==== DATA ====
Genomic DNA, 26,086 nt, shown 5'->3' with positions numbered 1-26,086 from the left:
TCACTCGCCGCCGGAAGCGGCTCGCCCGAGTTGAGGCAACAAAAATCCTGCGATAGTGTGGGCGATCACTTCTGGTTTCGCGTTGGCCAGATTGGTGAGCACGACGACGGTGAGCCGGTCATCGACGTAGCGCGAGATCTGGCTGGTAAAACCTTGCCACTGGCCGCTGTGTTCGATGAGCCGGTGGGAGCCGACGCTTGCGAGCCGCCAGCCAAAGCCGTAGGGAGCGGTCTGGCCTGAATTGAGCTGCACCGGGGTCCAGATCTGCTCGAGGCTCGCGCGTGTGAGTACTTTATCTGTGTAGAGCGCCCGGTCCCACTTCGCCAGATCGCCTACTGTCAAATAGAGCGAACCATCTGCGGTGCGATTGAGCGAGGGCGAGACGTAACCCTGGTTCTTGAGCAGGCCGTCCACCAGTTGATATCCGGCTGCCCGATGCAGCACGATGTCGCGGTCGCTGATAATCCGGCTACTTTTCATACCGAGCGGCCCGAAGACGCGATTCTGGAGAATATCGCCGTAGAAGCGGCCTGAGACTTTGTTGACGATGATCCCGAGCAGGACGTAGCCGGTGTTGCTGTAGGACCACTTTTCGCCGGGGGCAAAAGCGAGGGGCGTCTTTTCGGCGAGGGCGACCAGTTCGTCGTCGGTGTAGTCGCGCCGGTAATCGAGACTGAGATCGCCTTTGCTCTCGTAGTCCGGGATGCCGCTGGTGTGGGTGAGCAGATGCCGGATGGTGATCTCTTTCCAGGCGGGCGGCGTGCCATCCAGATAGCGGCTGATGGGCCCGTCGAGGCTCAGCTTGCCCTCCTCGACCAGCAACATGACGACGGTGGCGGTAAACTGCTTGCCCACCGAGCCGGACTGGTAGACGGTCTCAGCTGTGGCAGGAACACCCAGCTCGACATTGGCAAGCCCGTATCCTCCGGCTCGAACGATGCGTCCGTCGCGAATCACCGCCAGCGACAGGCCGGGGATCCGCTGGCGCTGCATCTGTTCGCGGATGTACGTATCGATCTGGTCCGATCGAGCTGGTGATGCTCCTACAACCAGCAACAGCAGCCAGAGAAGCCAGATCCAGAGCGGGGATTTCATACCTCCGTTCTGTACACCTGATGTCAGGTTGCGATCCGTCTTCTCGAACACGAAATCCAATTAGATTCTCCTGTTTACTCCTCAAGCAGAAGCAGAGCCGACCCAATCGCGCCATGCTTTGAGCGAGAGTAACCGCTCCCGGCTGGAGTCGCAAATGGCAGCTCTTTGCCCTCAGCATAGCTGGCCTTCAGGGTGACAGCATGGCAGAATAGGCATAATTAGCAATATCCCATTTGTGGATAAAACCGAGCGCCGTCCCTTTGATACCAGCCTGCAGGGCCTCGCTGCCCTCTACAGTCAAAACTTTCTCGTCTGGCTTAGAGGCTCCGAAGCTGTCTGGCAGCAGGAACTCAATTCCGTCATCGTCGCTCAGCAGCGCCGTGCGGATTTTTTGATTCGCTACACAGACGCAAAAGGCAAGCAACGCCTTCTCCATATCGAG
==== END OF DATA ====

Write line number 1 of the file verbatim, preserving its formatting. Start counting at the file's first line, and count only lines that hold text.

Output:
Genomic DNA, 26,086 nt, shown 5'->3' with positions numbered 1-26,086 from the left: